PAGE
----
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IT Outsourced by Mark Smed

Poor communications

Poor communications have caused a lot of problems over the years. Fortunately for you I’m not a therapist and this isn’t a self-help column, so we’ll be limiting ourselves to communications of the kind that happen between computers. You think we humans have communications problems…

Let’s start with a simple history lesson on computer communications. The precursor of modern networks started with hubs, and a cable running to each computer. Network cabling contains the signal, and each computer acts like a radio station, and we call this Ethernet communications. Each computer listens at the cable, and if they hear nothing, they would try and broadcast their information for all the others to hear. The computer the broadcast was intended for receives the information. If two computers try and broadcast at the same time, the whole system resets and randomly restarts. A network cable contains 4 pairs of wires and only two pair are used. Theoretically, this could carry 10 million bits of data per second (mb/s), but with the system resetting so frequently on busy networks, it was more realistic to say it carried about 4 mb/s. If you had 10 pictures from a good digital camera, and were transferring them over the network, you could expect it to take about 80 seconds.

Hubs have been replaced with switches, which isolate traffic, allowing multiple computers to broadcast at the same time. Technology improvements allowed computers to send and receive at the same time, using the pairs of wires differently. Data speeds on most networks today are capable of 100mb/s, and in the last few years, most computers are capable of 1000mb/s or 1 billion bits of data per second. Those same 10 pictures can take 8 seconds, and less than a second, respectively. So, if things are so much faster, how come it doesn’t feel any faster?

Network cabling is not like running electrical wire. Just because you have a connection, doesn’t mean it’s going to work well. Imagine a lamp getting half or a third of the power, and burning dimly. Any computer you buy today should be capable of 1000mb/s or Gigabit Ethernet. Many offices have replaced their switches with new switches capable of supporting Gigabit speeds. Unfortunately, I would estimate that 80% of the cabling I see is poor. It might work, but you can’t expect that it will be fast just because it connects. Running at these high speeds is only possible when the cabling is excellent. The network drops down to lower speeds in order to communicate efficiently when conditions are poor. The process of negotiating or switching speeds also causes delays, causing further problems.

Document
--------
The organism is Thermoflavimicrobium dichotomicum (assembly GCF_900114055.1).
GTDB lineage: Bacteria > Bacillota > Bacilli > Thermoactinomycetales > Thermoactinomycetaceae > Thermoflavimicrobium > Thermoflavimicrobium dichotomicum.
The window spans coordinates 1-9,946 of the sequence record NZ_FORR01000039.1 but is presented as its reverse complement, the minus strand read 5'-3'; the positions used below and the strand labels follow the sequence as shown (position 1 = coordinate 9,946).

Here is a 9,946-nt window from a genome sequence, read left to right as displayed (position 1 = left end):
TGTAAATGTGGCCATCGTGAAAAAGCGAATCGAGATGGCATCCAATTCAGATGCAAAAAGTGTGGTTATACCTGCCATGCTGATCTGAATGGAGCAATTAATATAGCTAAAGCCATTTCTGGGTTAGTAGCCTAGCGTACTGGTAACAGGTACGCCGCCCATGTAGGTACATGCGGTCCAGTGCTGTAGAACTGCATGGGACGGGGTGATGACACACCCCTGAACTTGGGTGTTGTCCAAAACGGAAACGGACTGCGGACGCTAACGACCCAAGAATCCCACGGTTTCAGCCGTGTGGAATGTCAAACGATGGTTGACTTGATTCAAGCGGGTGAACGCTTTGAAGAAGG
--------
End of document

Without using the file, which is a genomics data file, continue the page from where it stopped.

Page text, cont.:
Common signs of problem cabling:

  • Metal staples securing cables - Staples cause problems and are not used by professional installers.
  • Cabling kinked or bent to sharp angles - Kinks and bends disrupt the twists in the cable causing interference.
  • Data cables alongside power or florescent lights - Cables can run across lights or power, but not parallel.
  • Cables have identification printed on them that say Cat 5 or Cat 4 - These are older cables and not designed to support higher transmission speeds. Ensure you have Cat 5e as a minimum.
  • Cable ends should terminate in a jack and should not have an end crimped on - Homemade cables are prone to failure and indicate a poor quality installation job. Patch cables between the jack and computer are very reliable and cheap.


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About the Author

Mark Smed started as a self-employed consultant, integrating computers into small business in 1989.  The range of work expanded into installing networks and consulting with businesses on the fast paced changes in technology.  As his career progressed he taught Network Administration at a small business college and continued to build his base of clients. 

Today, Mark works for Northern Computer Inc. (http://www.northerncomputer.ca) as a consultant, specialist and technician.  His client base continues to grow and many of his clients have worked with him for over 10 years now.  In 2001, Mark joined the Network Professional Association (http://www.npa.org) and now sits on the board of directors and is responsible for publishing the Network Professional Journal for the association.

Mark can be reached at [email protected].







The views expressed are strictly those of the author and not necessarily those of Castanet. Castanet presents its columns "as is" and does not warrant the contents.


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